Layer-by-layer assemblies for drug delivery

Published on September 28, 2023   21 min

A selection of talks on Pharmaceutical Sciences

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Hello, my name is Szczepan Zapotoczny, I work as a professor heading the Group of Nanotechnology of Polymers and Biomaterials at the Agilonian University Faculty of Chemistry in Krakow, Poland. I'm going to talk about the formation of layer by layer assemblies, such as films, capsules, and their applications in drug delivery.
I'm going to start with the introduction to the layer by layer assembly as the position technique enabling fabrication of multi layer films and capsules. I will particularly focus on capsules that can be formed using solid micro particles as well as liquid nano droplets serving as templates. Then encapsulation of drugs and their release from the capsules and films will be addressed, I will complete the talk with some examples of drug delivery systems based on LbL assemblies.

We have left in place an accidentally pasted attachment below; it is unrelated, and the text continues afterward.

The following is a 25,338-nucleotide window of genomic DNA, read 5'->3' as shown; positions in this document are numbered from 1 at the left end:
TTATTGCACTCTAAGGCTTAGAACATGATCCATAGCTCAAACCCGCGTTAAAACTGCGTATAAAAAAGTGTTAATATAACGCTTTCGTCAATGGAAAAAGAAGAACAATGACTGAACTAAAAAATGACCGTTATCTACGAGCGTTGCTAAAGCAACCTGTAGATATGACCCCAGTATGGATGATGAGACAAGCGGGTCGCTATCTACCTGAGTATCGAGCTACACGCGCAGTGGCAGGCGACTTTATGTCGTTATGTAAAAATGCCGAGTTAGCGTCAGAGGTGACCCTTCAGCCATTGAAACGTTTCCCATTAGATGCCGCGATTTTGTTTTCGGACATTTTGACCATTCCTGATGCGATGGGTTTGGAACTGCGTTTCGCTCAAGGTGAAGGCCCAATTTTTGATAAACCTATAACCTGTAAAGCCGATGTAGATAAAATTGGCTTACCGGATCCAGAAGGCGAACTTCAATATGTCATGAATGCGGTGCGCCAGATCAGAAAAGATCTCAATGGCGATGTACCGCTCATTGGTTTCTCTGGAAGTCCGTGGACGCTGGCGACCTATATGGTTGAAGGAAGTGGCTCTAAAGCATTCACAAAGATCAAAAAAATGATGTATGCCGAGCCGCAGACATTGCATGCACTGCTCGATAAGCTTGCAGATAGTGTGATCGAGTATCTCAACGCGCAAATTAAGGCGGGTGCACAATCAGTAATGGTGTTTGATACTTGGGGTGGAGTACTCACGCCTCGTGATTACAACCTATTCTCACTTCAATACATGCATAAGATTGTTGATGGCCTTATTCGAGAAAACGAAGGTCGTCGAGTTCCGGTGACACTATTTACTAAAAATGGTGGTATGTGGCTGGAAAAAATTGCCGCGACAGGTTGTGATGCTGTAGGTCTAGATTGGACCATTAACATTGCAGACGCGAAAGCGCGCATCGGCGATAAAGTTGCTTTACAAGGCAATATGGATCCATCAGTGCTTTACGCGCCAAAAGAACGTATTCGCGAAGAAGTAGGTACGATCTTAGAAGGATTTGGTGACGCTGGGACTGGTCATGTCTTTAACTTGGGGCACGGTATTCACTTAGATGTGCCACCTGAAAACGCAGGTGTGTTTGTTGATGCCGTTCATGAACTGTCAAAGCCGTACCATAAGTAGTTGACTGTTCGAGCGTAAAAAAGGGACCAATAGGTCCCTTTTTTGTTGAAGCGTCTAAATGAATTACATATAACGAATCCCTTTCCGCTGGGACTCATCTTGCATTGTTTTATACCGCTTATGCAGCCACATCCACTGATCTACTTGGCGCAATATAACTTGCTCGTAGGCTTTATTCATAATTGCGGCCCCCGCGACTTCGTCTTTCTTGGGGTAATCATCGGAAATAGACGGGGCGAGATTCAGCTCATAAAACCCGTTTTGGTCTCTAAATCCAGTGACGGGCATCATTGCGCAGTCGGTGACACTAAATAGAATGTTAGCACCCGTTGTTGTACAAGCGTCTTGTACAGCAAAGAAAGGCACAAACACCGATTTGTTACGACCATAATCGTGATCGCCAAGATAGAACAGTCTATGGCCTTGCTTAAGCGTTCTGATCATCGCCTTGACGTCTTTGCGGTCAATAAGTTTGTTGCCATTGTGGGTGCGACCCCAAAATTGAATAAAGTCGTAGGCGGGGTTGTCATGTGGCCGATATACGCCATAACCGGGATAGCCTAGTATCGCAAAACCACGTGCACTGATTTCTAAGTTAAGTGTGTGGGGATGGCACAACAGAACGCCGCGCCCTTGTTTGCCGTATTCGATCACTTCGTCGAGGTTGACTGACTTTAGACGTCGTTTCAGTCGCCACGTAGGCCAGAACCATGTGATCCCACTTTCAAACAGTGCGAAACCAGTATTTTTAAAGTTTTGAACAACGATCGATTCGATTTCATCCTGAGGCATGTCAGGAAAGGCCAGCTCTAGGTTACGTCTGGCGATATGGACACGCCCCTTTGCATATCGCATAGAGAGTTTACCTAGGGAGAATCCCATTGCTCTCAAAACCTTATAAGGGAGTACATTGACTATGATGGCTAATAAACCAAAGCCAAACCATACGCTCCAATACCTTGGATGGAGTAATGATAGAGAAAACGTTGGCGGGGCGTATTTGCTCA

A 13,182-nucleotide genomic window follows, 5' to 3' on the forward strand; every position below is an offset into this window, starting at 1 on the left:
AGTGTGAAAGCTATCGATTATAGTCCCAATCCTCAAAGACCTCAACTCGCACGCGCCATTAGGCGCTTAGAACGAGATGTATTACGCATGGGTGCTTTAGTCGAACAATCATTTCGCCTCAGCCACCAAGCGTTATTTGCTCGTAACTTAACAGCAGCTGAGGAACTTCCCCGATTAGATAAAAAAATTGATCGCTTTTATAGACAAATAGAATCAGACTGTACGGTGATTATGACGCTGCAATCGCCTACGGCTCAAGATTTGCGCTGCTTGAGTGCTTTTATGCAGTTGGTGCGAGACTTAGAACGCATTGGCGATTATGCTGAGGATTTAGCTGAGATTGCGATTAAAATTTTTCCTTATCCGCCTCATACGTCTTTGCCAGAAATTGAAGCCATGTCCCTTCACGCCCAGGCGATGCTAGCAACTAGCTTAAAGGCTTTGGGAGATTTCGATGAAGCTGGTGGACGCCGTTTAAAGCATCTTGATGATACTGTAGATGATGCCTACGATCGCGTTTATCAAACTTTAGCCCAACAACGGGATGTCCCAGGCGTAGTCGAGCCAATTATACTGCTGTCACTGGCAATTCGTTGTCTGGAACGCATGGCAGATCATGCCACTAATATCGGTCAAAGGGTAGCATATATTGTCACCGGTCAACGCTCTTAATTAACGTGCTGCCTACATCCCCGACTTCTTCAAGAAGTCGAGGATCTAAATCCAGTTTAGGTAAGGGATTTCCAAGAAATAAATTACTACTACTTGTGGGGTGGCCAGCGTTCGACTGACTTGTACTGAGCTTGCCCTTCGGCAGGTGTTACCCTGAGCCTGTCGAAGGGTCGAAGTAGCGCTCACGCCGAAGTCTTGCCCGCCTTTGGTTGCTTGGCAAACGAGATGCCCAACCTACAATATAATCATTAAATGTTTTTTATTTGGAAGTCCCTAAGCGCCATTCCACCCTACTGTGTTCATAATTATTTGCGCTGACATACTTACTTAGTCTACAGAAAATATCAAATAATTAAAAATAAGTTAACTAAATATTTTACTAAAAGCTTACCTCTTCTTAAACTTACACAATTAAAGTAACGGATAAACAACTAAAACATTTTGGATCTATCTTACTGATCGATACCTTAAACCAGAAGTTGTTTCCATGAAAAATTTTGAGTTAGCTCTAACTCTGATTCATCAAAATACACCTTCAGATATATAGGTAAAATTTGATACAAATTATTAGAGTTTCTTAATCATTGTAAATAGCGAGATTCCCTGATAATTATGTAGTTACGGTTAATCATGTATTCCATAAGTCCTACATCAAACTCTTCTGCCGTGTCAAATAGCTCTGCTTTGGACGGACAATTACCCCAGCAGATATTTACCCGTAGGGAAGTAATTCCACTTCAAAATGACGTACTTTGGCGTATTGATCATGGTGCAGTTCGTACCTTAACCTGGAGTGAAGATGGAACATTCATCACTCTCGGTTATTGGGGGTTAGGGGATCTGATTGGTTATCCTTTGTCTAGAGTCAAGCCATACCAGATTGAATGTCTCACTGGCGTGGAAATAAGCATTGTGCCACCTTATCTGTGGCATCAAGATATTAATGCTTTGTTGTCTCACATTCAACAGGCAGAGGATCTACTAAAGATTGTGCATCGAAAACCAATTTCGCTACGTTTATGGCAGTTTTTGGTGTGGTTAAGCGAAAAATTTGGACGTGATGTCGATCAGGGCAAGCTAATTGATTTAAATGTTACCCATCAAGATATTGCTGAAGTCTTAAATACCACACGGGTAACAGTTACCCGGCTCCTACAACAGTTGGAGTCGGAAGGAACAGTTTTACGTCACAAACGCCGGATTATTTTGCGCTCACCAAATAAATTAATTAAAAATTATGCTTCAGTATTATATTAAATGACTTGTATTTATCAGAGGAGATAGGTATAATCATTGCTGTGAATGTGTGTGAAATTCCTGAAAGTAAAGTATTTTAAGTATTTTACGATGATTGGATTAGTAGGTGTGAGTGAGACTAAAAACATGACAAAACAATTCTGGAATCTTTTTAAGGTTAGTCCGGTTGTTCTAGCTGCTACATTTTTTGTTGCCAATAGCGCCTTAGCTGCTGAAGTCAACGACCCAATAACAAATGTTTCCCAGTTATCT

LbL assembly based on sequential absorption of oppositely charged polymers was introduced by Professor Decher in the 90s, but some first attempts with application of charge microparticles were already reported 30 years earlier. In a classical approach, polyelectrolytes are absorbed on oppositely charged surfaces by simple immersion of a substrate in an aqueous solution of polyelectrolyte, for example, poly-anion, followed by washing the coating to remove loosely bound macro-molecules, and subsequent deposition of another polyelectrolyte layer, in this case, polyketile. By repeating this procedure, a number of times multi layer films of desired thickness are formed, such a sequential absorption of thin layers of oppositely charged polyelectrolytes relies mainly on electrostatic forces acting cooperatively for high molecular weight compounds. This technique has a number of advantages with respect to other film fabrication methods. It is relatively simple and inexpensive, it can be applied on various charged substrates, both flat and curved, such as micro or nano particles. Importantly, various synthetic and natural polyelectrolytes can be used in LbL approach that is crucial for their potential biomedical applications. Thus typical synthetic polyelectrolytes such as poly(sodium-4-styrenesulfonate) abbreviated PSS, or poly(allylamine hydrochloride) PAH, but also biocompatible polysaccharides such as hyaluronic acid, chitosan, as well as charged polypeptides can be used in preparation of LbL coatings. LbL offers also high control over film thickness down to about one nanometer per layer, as well as its related properties such as permeability and density of the coating. Such coatings are pretty robust also in aqueous media, but can be further strengthened by cross linking of the polymer layers. The methodology is not limited to polyelectrolytes only since other charged objects, such as nanoparticles, nanotubes, or nanoplates can be applied. LbL can also be driven by other types of interactions, such as hydrogen bondings, host gas interactions that significantly broaden application of this film fabrication method.